How QAnon And Other Dark Forces Are Radicalizing People As Election Nears And COVID 19 Pandemic Rages

How QAnon And Other Dark Forces Are Radicalizing People As Election Nears And COVID 19 Pandemic Rages

Amid the coronavirus pandemic, the spread of conspiracy theories into popular social media networks like Youtube and Facebook has increased a lot. Harrison Hawkins, who has experienced the spread of QAnon in his own life, says that he was in love with a college student who was spiritual and intelligent. His girlfriend loved taking hikes and meditating, but later began to express anxiety. He soon started getting messages with troubling links related to child trafficking and the deep state.

This led to a big fight, and she was even researching adrenochrome chemicals that are believed to be extracted from the blood of children. After that, she cut off ties with him, and he is still left waiting for her comeback. Many media outlets have not given much importance to such things, and they have mentioned it as a regular conspiracy theory. However, the reality is that many Americans who have had troubled past are succumbing to such radicalization attempts on social media.

The growth of QAnon is unbelievable for many people, and it has even gotten a mention from Donald Trump on many occasions. The movement supports Donald Trump as it believes he is the hero fighting the battle against evil forces involved in child trafficking. However, QAnon does not always indulge in the regular political affairs of the Republicans and Democrats. Experts who analyze such forms of extremism feel that such theories have gained popularity in recent times as it provides simple and believable answers to various complex problems. As the entire world is reeling with the COVID 19 pandemic and other racial tensions, it becomes easy for such conspiracy theories to gain acceptance from lonely people.

How QAnon And Other Dark Forces Are Radicalizing People As Election Nears And COVID 19 Pandemic Rages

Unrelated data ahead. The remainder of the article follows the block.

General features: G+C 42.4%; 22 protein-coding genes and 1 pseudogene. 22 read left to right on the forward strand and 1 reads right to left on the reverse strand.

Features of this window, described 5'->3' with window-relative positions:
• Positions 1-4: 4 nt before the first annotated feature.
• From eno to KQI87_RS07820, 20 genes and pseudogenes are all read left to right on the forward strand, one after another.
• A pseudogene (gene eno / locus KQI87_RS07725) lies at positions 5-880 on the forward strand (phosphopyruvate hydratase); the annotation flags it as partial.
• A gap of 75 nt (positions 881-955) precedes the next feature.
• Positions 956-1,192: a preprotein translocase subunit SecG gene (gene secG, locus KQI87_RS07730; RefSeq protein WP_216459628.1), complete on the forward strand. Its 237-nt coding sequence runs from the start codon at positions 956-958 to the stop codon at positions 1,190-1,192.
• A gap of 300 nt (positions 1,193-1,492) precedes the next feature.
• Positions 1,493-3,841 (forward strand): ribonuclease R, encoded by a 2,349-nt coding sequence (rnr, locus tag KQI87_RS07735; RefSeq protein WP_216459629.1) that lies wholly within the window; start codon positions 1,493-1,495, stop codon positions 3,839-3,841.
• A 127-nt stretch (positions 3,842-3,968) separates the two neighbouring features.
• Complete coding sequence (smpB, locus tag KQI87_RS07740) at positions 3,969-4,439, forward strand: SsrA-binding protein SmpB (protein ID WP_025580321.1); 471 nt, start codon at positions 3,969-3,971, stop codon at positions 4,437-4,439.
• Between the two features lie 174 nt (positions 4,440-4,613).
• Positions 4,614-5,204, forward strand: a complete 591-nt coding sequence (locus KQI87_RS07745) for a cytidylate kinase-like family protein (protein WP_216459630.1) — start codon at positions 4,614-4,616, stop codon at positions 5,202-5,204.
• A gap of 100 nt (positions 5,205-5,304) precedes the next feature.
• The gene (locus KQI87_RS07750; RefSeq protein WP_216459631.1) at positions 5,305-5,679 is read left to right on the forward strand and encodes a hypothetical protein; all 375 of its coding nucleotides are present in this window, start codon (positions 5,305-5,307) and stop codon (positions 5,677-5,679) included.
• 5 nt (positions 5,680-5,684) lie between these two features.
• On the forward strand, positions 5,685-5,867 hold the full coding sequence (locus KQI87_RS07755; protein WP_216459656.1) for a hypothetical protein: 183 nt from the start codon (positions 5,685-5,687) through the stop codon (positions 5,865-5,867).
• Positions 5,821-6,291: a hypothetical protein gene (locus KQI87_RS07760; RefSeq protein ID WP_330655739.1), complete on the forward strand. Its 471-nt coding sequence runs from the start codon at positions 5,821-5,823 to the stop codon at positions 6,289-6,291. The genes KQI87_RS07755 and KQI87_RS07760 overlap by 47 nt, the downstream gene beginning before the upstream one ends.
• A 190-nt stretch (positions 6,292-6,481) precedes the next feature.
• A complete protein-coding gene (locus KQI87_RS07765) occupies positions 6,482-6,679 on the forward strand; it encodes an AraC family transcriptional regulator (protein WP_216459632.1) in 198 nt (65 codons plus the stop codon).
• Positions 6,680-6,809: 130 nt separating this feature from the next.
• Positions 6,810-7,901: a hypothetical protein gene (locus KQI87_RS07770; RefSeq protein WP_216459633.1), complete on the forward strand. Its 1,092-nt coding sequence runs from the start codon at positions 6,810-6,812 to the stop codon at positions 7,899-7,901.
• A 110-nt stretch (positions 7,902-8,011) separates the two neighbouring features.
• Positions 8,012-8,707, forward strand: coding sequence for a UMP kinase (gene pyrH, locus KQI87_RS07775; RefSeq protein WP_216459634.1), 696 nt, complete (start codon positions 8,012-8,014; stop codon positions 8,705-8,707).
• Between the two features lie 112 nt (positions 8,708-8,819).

Even though the far-right movement’s followers are active on extremist online platforms 8kun and 4chan, such conspiracy theories are getting into mainstream social media networks during the pandemic. Many people are now getting regular information about the theory, leading to radicalization slowly and steadily. According to experts who track the movement, the number of followers and groups in social media has increased rapidly ever since the coronavirus pandemic started surging in February. Millions of groups are now broadcasting information about the theory on Facebook and other social media networks.

QAnon appeals to many common citizens as it says it is working towards rooting out the secret cabal of Democratic leaders who are involved in child trafficking. Even though such allegations have no proof, the common man does not need them in this polarized age, and he or she will feel more comfortable accepting the opponent as evil. However, the problem with such a conspiracy theory comes with the fact that their desire to root out evil is inspiring their own evil acts. In 2019, the FBI declared this movement as a domestic terrorism threat. The FBI believes that such theories can spread and evolve in the future to divide groups, and it can also incite individual extremists to carry out criminal acts.